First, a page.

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Logo of nihpaAbout Author manuscriptsSubmit a manuscriptNIH Public Access; Author Manuscript; Accepted for publication in peer reviewed journal;
 
N Engl J Med. Author manuscript; available in PMC Jan 1, 2011.
Published in final edited form as:
PMCID: PMC2957288
NIHMSID: NIHMS228632
Efficacy of Gene Therapy for X-Linked Severe Combined Immunodeficiency
Salima Hacein-Bey-Abina, Pharm.D., Ph.D., Julia Hauer, M.D., Annick Lim, M.Sci., Capucine Picard, M.D., Ph.D., Gary P. Wang, M.D., Ph.D., Charles C. Berry, Ph.D., Chantal Martinache, M.Sci., Frédéric Rieux-Laucat, Ph.D., Sylvain Latour, Ph.D., Bernd H. Belohradsky, M.D., Lily Leiva, Ph.D., Ricardo Sorensen, M.D., Marianne Debré, M.D., Jean Laurent Casanova, M.D., Ph.D., Stephane Blanche, M.D., Anne Durandy, M.D., Ph.D., Frederic D. Bushman, Ph.D., Alain Fischer, M.D., Ph.D., and Marina Cavazzana-Calvo, M.D., Ph.D.
Department of Biotherapy (S.H.-B.-A., C.M., M.C.-C.), INSERM Unité 768 (S.H.-B.-A., J.H., F.R.-L., S.L., A.D., A.F., M.C.-C.), Centre d’Etude des Déficits Immunitaires (C.P.), and Pediatric Immuno-Hematology (M.D., J.L.C., S.B., A.D., A.F.), Necker–Enfants Malades Hospital; Clinical Investigation Center in Biotherapy, Groupe Hospitalier Universitaire Ouest, Assistance Publique–Hôpitaux de Paris (S.H.-B.-A., C.M., M.C.-C.); Paris Descartes University (S.H.-B.-A., C.P., J.L.C., S.B., A.F., M.C.-C.); Unité du Développement des Lymphocytes, Institut Pasteur and INSERM Unité 668 (A.L.); and the Laboratory of Human Genetics of Infectious Diseases, Necker Branch, INSERM Unité 550 (J.L.C.) — all in Paris; the Department of Microbiology, University of Pennsylvania School of Medicine, Philadelphia (G.P.W., F.D.B.); the Department of Family and Preventive Medicine, University of California, San Diego, School of Medicine, San Diego (C.C.B.); the Department of Infectious Diseases and Immunology, University Children’s Hospital, Munich, Germany (B.H.B.); the Department of Pediatrics, Louisiana State University Health Sciences Center, New Orleans (L.L., R.S.); and the Laboratory of Human Genetics of Infectious Diseases, Rockefeller Branch, Rockefeller University, New York (J.L.C.)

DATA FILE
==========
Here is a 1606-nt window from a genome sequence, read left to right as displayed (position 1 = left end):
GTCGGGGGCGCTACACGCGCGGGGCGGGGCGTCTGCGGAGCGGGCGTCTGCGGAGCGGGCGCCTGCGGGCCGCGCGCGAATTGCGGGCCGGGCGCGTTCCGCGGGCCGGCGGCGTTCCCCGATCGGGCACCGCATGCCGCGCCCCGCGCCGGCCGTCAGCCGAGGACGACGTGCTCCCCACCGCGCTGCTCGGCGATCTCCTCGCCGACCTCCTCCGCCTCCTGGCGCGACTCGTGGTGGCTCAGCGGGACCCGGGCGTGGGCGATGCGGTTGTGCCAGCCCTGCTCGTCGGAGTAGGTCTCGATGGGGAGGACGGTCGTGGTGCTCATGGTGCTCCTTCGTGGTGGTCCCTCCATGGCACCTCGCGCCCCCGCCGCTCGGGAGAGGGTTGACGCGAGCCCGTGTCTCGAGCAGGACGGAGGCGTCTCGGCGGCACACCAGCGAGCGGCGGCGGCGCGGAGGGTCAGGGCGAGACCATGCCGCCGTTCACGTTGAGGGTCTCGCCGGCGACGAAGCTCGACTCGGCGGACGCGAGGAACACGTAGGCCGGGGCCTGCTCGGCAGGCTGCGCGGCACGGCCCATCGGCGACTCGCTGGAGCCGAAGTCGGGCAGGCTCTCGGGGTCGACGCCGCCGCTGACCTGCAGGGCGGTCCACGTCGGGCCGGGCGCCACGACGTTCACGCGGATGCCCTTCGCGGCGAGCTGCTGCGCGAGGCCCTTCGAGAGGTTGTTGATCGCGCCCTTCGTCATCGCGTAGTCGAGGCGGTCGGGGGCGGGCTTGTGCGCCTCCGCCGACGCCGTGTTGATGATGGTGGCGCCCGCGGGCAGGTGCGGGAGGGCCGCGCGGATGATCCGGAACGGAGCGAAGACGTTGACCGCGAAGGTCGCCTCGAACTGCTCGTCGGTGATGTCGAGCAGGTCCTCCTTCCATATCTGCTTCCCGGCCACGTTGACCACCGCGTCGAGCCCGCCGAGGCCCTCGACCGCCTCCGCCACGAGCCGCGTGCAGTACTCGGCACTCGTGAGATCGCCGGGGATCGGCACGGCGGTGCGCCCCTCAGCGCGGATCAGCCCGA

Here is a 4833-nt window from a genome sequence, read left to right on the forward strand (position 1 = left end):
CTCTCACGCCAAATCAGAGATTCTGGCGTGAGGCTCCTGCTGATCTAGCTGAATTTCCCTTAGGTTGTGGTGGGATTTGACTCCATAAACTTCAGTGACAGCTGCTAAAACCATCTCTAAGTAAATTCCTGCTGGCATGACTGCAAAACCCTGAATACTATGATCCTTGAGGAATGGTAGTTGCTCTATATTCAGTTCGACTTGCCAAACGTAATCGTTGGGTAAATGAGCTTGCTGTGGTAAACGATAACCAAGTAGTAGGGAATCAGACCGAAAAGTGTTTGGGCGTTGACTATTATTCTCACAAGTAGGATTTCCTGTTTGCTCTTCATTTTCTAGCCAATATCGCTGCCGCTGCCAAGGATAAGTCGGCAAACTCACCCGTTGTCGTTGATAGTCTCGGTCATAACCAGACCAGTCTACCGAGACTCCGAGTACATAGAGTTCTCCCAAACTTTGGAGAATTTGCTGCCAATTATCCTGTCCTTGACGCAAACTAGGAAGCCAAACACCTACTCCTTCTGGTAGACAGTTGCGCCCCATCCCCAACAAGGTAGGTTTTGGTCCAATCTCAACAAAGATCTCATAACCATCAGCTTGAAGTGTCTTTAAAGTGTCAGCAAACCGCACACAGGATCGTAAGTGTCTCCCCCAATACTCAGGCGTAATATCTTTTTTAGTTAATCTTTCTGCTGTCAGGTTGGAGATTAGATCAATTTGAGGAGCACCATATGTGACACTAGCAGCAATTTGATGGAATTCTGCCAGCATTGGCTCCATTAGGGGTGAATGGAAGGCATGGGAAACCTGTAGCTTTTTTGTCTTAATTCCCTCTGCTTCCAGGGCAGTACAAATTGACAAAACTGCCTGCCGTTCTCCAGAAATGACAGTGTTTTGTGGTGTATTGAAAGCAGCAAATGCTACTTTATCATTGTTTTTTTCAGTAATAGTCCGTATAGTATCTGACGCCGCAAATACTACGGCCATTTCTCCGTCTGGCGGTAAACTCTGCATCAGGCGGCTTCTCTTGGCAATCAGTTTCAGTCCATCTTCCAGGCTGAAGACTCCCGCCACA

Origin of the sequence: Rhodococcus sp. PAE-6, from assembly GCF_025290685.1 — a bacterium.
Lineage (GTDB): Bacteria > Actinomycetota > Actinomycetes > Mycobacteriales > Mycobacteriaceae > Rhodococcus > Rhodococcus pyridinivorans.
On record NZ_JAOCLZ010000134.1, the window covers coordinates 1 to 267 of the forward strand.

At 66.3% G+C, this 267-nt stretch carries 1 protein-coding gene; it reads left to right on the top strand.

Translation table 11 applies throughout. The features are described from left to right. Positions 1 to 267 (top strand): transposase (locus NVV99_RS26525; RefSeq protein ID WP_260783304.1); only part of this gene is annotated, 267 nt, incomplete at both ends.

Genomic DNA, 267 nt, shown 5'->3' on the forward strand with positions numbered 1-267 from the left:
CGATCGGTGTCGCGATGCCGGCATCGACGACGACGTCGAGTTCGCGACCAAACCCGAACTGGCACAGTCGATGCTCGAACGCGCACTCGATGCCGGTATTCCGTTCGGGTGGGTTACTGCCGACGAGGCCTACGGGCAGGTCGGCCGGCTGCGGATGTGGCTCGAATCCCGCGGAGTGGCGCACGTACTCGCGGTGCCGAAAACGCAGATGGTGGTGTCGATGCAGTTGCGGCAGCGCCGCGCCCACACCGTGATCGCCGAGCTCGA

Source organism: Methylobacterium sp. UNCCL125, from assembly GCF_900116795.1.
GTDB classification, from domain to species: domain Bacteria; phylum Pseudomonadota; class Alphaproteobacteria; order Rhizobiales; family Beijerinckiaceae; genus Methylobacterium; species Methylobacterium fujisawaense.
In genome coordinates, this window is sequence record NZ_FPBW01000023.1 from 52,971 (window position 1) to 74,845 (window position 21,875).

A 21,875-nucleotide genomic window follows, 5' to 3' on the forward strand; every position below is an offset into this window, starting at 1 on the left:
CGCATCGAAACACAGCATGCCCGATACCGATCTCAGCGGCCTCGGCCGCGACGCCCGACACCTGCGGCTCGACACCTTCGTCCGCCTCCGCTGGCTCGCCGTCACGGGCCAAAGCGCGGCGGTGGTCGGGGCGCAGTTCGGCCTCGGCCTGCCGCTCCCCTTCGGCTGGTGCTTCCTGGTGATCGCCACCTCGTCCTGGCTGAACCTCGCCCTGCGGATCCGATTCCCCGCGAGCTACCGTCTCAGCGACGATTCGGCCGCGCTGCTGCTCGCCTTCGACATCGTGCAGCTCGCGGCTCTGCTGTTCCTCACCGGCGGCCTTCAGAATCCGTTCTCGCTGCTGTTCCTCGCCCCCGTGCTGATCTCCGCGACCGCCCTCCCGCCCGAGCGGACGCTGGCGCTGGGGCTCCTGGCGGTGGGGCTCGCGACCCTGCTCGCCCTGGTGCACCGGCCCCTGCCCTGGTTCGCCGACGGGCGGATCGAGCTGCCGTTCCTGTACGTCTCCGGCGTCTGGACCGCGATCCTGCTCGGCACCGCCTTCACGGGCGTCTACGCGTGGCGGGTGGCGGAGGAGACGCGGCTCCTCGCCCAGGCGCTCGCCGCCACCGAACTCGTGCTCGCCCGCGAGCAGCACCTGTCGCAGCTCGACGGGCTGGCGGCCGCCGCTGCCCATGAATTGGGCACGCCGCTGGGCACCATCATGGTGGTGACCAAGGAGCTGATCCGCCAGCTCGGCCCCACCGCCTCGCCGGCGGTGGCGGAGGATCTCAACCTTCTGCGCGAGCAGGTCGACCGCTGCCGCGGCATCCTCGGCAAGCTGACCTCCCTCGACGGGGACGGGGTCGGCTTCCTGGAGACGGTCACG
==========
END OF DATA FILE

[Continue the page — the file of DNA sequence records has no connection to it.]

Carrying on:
Address reprint requests to Dr. Hacein-Bey-Abina at the Department of Biotherapy, Necker–Enfants Malades Hospital, 149 rue de Sèvres, F-75015 Paris, France, or at ; salima.hacein-bey/at/nck.ap-hop-paris.fr
Drs. Fischer and Cavazzana-Calvo contributed equally to this article.
BACKGROUND
The outcomes of gene therapy to correct congenital immunodeficiencies are unknown. We reviewed long-term outcomes after gene therapy in nine patients with X-linked severe combined immunodeficiency (SCID-X1), which is characterized by the absence of the cytokine receptor common γ chain.
METHODS
The nine patients, who lacked an HLA-identical donor, underwent ex vivo retrovirus-mediated transfer of γ chain to autologous CD34+ bone marrow cells between 1999 and 2002. We assessed clinical events and immune function on long-term follow-up.
RESULTS